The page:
Much hope is pinned on agricultural development. It is the sector that provides the basic production of the food we eat. The sector accounts for more than 60% of our employment, if we include the suppliers and processors. It therefore becomes a bit worrisome for many of us when we hear of stories where the children of farmers or fishermen do not want to be like their parents who till the land and grow the fishes and livestocks due to poor income potential.
Majority of them are also in the countryside, such that any development or underdevelopment has bearing on how well we are bringing prosperity to a wider base across the country.
Unfortunately, agriculture sector in our GDP still accounts for only 10% of the economy, and in the first quarter of this year grew only 1.6%, which is lower than population growth rate of over 2%. The other sectors like manufacturing and services are growing more rapidly at over 5%.
We know that government for many years and decades have been supporting this sector, and efforts have been accelerated with more development oriented policies and programs, agri support, infrastructures and entrepreneurship being pushed by Sen. Cynthia Villar, Sen. Bam Aquino and Secretary Kiko Pangilinan.
It is also high time we encourage the change in mindset of farmers into becoming more entrepreneurial, or to think like entrepreneurs, to have a vision and to think big too. By this we mean giving them more training, exposures and assistance to improve their productivity and yields, new plant breeds, seed technologies, process technology and even empowering them how they can value add on their produce by going into further processing. In other countries, farmers are rich and are considered big entrepreneurs.
It was good to know that our country has a wealth of PhDs and scientists in the agriculture sector. We recently had the fortune of joining a discussion forum on Agribusiness and Inclusive growth. It was held during the 40th Anniversary of the Institute of Plant Breeding (IPB) at UP Los Banos. They are at the forefront of developing new breeds with higher yield, disease resistant and on biotechnology that will benefit many farmers. The room was filled with over 200 scientists and PhDs. We truly have a wealth of intellectual resources and we simply have to facilitate further the application of their inventions and technologies to benefit the sector.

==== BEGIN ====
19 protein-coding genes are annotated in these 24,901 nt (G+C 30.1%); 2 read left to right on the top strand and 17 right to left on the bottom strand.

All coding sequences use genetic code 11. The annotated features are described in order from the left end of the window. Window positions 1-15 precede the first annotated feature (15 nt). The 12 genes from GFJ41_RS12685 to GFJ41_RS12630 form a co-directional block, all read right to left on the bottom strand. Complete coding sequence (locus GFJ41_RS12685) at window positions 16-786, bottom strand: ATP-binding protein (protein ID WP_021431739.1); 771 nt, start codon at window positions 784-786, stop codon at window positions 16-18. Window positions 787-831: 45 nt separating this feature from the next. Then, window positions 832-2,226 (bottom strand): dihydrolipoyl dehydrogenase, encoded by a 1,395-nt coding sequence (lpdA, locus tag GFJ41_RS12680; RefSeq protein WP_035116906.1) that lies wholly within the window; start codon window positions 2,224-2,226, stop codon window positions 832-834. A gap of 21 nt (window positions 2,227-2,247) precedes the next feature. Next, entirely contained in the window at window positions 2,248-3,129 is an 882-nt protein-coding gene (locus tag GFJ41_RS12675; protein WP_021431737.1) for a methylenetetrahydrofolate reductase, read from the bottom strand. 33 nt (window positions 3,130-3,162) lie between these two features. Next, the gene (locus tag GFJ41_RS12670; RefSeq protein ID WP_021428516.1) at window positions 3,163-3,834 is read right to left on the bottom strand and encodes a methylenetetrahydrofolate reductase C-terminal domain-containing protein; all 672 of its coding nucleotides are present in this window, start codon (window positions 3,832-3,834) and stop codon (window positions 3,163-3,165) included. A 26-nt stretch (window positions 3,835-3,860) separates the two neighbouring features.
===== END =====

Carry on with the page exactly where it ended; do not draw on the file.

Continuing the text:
Former UP President Dr. Emil Javier led the gathering, while DTI Sec Greg Domingo gave the keynote message on the importance of intellectual property ownership, opportunities of agriculture in APEC and other trade agreements, and shared service facilities in mobilizing community-based entrepreneurship.
In the discussion panel, we joined Del Monte’s COO Cito Alejandro and UPLB Agri Center for Entrepreneurship and Angelpreneur Glenn Baticados and we discussed how we can really help the sector maximize its growth potential by applying many of these leading edge discoveries in agriculture in the production system. This what we mean by also having the farmers find ways and means and search for this new discoveries to infuse it in their production system. Agri technology and modernization is key in growing this sector. How can we commercialize further these technologies, and have the scientists and famers benefit from this intellectual resources?
We can also help farmers by serving as users of their produce. This is where the concept of inclusive business can be replicated by many companies. This refers to the sourcing of agriculture raw material inputs directly from farming communities so that the farmers would have ready markets. Some companies have been doing this like Justin Uy’s Profoods dried mangoes and fruits, SL Agritech rice of Henry Lim Bon Liong, Tennyson Chen’s Bounty Fresh chickens, Senen Bacani’s La Frutera, Rosalind Wee’s W Hydrocolloids using local seaweeds, Jollibee, Dole, Del Monte just to name a few. Even our Selecta Ice Cream has developed a farming community to supply its ube requirements.
Having contract farming arrangements not only provide a sustained market for farmers, but they pass on the needed mindset, technologies and training that will empower the farmers even on their future undertakings.
Instead of traders, what we need are more of social enterprise developers that will form and train farm groups or cooperatives to become the production partners of many consolidators and processors. In this way, we allow a direct link between farmers and the bigger companies, leading to better pricing and income for farmers as we eliminate the middlemen.
These are just some negosyo models that must be encouraged and promoted. In our recent Agri Negosyo Summit, we encouraged many groups to consider models. We also published our Agri Negosyo book to showcase many successful agri-entrepreneurs and business models to show that there is money in agriculture.
We are planning to mount our next Agri Negosyo Summit in Nueva Ecija in September. It is also the hometown of one of our trustees and leading entrepreneur Alice Eduardo who committed to play an active role in making the Summit a success.
We hope we can help heighten the push towards greater agriculture productivity and incomes, more creativity and innovations that will benefit a wider sector, including the technology developers and scientists, and many farmers in the rural areas to have a more meaningful inclusive agricultural growth in our country.